Blacula 3Granted, one could imagine film historian Vito Russo, who examined the treatment of the GLBT community in film in such respected tomes as The Celluloid Closet, taking umbrage with Billy and Bobby’s stereotypical limp wristed antics. While actors Harris and Metzler definitely embrace the lighter sides of this duo’s personalities, it is, perhaps, just as significant to note that writers Joan Torres and Raymond Koenig, also, show some acceptance for that effeminacy, as well. Tina and Michelle are first introduced as they visit Bobby at the funeral home and make preparations to offer comfort to his grieving mother. This shows that Bobby, in particular, had a nonjudgmental community of family members to support him despite his perceived difference. It’s a small moment in the film, but pays homage to the characters’ real life counterparts whose kindness and strength meant the world to lavender blessed men and women the in those perilous decades and is still a comfort to many outsider types in too many parts of the world, today.

Blacula and its sequel Scream Blacula Scream were recently released in (crystal clear) remastered versions (with special features including interviews, commentary and photo galleries) by Scream Factory. More information is available at and

Until the next time – SWEET love and pink GRUE, Big Gay Horror Fan!

Celebrating Joel Grey!

Published February 1, 2015 by biggayhorrorfan



Things can look new again – even at 82! Oscar winner Joel Grey, well past his 7th decade, has officially come out and the world, for the past few days, has been abuzz with this (somewhat unexpected) news.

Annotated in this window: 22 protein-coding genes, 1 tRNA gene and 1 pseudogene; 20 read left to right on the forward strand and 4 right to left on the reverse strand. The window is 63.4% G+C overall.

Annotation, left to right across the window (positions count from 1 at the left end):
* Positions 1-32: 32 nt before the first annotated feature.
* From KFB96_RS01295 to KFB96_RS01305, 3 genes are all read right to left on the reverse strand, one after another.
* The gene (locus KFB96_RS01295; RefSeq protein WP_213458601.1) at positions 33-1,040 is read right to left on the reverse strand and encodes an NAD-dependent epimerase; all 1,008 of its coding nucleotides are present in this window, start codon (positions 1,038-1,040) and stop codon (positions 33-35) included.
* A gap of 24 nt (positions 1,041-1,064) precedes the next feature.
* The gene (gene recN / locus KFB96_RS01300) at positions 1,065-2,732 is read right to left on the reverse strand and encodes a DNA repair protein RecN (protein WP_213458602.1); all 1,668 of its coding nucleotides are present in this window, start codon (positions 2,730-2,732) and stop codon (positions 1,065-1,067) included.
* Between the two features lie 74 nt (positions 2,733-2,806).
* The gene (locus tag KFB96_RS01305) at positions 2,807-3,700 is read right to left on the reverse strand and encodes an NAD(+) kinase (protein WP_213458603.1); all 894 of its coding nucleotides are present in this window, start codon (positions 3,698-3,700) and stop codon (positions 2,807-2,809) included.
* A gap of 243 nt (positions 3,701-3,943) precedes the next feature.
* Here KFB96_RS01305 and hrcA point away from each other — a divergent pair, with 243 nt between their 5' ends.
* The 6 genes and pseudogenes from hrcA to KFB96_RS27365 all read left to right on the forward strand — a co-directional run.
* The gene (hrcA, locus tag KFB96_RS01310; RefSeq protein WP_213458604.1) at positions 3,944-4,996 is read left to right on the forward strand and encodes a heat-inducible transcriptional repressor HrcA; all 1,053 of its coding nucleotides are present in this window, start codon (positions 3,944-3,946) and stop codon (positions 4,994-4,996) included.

Best known for his musical performances in shows such as George M and Chicago, Grey, also, has a bit of a horror pedigree due to his appearances on such fright flecked television offerings as Night Gallery and Buffy, the Vampire Slayer. On Buffy, his portrayal of Doc, a seemingly kindly practitioner of dark magic, was one of the subtle highlights of the show’s 5th season.



Of course, even without those credits, Grey’s award winning portrayal of the ghoulishly comic Master Of Ceremonies in (the stage and screen versions of) Cabaret should have endeared him to terror fans, everywhere. A seeming precursor to Tim Curry’s Frank-N-Furter from The Rocky Horror Picture Show, Grey’s best known role is a wickedly impish delight. In fact, that glint in Grey’s eye makes one believe that this most theatrical creation could give you as much trouble in an alley as any quip quoting Freddy, lumbering Jason or revved up Mrs. Voorhees!